Farsons CEO takes issue with finance minister’s ‘cartel’ stab at big business

After Clyde Caruana implies Maltese markets dominated by oligopolistic ‘cartel’ behaviour, Farsons CEO Norman Aquilna says vilification of big business is unfair

Finance Minister Clyde Caruana
Finance Minister Clyde Caruana

The CEO of Farsons, one of Malta’s largest beverage and beer producers and importers, has called out “concerning generalisations” made by finance minister Clyde Caruana over Malta’s market being dominated by ‘cartels’.

Norman Aquilina said that Caruana’s assertions that a lack of competition in Maltese markets were the result of cartel behaviour between major players, appeared to tie in with other political references towards big business being automatically associated with anti-competitive practices.

He was referring to recent statements by Labour MEP Alex Agius Saliba, who asked the European Commission to probe local food importers, who he suspects are colluding to bump up food prices, with accusations of market collusion.

“Such claims are clouding-up the distinction between being dominant as opposed to being loosely tagged as a cartel, and likewise, between making a legitimate profit as opposed to profiteering,” said Norman Aquilina.

“But why this vilification, skepticism and distrust towards big business? Maybe, considering the prevailing cost of living pressures it is not too surprising to hear such populist conspiracy theories.”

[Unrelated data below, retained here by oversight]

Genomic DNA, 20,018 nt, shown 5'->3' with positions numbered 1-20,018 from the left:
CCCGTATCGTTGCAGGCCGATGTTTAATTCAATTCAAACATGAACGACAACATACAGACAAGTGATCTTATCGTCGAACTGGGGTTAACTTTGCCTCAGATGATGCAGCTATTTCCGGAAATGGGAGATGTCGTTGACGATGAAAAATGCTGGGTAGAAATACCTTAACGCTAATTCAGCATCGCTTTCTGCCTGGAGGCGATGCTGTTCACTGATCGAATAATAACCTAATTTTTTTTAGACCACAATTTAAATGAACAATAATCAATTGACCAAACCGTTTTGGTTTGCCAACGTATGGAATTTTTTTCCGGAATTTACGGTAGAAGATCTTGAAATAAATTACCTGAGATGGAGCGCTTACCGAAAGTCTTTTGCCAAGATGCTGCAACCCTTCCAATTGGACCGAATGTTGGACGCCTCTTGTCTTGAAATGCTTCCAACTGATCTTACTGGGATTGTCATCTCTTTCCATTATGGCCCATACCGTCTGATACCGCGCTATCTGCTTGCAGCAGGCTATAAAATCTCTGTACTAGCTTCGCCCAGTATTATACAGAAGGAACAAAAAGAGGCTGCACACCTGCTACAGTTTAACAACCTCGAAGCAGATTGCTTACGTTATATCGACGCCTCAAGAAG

Aquilina said sweeping assertions had to be placed in a proper perspective. “There is a dire need to rectify this growing obscure view of diabolically depicting big business as a ruthless profiteering breed.”

While he said not all big business might be right or pure, it was incorrect to automatically associate big business with cartels or any form of abuse of power, he said. “Just as competition law experts will tell you, being dominant does not render a business anti-competitive, it is any resultant abuse of its dominant position that would,” Aquilina said.

“Many big businesses remain exemplary in their ways of working and values they uphold and practice. Even if realistically size remains a consideration of influence, it certainly does not determine the legitimacy or otherwise of a business. It is how it operates, sets and attains its corporate goals that distinguishes on which side of the fence a business stands.”

Finance minister Clyde Caruana, who on Monday presents his Budget to the House of Representatives, told a Times of Malta business breakfast that competition in Malta was based on oligopolies which he dubbed ‘cartels’.

“If you had to look at each and every sector, the providers and suppliers are at best three or four. Whether it’s banking, telephony, whatever – it’s made up of cartels, there aren’t too many suppliers,” the minister said.

Cartels are illegal, anti-competitive arrangements between two or more independent operators that seek to control supply or prices, by fixing prices, or cap the supply of goods to the market.

Caruana implied that cartels thrive in smaller markets, where it is easier to seize a commanding share of a market. “When you have markets which are small, intrinsically there’s going to be a problem with respect to competition. We see it in all markets and it’s very difficult to address that,” he said.

Caruana said that Malta’s problems with price inflation was also down to “an element of greed inflation. Even ECB president Lagarde said there are signs of that across member states, so we don’t stand out,” the minister said. “Given that competition is what it is in our market, one would expect a higher degree of such elements.”